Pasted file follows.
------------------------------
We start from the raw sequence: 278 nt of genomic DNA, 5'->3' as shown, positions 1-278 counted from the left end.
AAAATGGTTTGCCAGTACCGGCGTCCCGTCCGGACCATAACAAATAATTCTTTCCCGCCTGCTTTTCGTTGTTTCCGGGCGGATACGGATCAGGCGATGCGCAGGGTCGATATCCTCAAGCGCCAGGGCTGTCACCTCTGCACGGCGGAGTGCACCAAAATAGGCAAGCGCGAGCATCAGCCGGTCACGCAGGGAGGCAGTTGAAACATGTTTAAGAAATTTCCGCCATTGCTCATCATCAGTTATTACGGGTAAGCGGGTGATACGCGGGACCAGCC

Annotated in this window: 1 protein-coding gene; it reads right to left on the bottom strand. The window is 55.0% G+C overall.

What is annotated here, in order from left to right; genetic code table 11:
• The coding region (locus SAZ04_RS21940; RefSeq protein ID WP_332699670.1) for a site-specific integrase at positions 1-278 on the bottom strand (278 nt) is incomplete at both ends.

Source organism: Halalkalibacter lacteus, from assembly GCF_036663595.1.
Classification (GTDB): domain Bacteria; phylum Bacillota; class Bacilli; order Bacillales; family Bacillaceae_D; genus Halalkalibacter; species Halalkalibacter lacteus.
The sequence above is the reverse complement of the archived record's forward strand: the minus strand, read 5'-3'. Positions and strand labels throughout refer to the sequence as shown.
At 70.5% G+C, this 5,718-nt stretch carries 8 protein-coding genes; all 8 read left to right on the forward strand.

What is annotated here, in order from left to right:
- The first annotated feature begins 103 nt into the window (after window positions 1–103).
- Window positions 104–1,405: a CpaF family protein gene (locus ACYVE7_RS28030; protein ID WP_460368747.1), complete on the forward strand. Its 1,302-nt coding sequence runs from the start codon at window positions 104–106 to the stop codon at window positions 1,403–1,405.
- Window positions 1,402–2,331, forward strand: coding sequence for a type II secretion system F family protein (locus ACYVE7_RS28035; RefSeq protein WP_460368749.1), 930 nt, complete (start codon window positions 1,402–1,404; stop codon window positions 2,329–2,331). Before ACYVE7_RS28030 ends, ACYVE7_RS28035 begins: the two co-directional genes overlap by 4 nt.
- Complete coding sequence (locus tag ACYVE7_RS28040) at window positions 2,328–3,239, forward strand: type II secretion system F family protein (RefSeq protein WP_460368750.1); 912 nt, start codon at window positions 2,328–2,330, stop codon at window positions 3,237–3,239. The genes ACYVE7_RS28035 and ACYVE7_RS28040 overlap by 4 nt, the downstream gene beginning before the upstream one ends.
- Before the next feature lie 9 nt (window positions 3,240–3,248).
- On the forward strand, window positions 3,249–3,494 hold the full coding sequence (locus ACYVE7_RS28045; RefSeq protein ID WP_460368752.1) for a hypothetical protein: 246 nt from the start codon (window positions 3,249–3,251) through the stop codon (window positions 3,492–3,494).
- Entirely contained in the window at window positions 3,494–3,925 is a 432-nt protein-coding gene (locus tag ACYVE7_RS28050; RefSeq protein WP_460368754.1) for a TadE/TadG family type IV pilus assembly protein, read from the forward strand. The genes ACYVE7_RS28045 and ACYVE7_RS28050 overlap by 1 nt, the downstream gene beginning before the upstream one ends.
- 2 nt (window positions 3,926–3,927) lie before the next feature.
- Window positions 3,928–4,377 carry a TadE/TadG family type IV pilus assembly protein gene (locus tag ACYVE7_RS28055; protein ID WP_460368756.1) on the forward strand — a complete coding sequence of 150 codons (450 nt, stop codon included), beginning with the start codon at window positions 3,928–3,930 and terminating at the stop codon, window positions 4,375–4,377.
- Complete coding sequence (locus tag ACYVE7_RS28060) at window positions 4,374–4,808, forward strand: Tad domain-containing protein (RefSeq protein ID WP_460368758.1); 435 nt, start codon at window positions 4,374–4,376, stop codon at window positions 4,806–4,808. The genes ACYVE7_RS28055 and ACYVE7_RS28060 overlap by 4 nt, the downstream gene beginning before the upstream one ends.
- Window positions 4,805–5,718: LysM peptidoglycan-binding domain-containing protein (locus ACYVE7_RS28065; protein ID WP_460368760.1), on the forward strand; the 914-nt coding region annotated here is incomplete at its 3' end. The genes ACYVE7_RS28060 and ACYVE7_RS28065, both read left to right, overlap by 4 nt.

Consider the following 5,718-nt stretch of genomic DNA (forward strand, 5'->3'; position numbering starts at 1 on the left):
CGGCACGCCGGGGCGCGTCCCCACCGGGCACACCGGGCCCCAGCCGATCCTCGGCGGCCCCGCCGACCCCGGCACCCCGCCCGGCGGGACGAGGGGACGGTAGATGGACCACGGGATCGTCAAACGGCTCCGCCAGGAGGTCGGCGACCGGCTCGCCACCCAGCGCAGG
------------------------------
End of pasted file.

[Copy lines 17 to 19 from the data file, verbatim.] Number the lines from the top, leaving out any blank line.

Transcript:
- Entirely contained in the window at window positions 3,494–3,925 is a 432-nt protein-coding gene (locus tag ACYVE7_RS28050; RefSeq protein WP_460368754.1) for a TadE/TadG family type IV pilus assembly protein, read from the forward strand. The genes ACYVE7_RS28045 and ACYVE7_RS28050 overlap by 1 nt, the downstream gene beginning before the upstream one ends.
- 2 nt (window positions 3,926–3,927) lie before the next feature.
- Window positions 3,928–4,377 carry a TadE/TadG family type IV pilus assembly protein gene (locus tag ACYVE7_RS28055; protein ID WP_460368756.1) on the forward strand — a complete coding sequence of 150 codons (450 nt, stop codon included), beginning with the start codon at window positions 3,928–3,930 and terminating at the stop codon, window positions 4,375–4,377.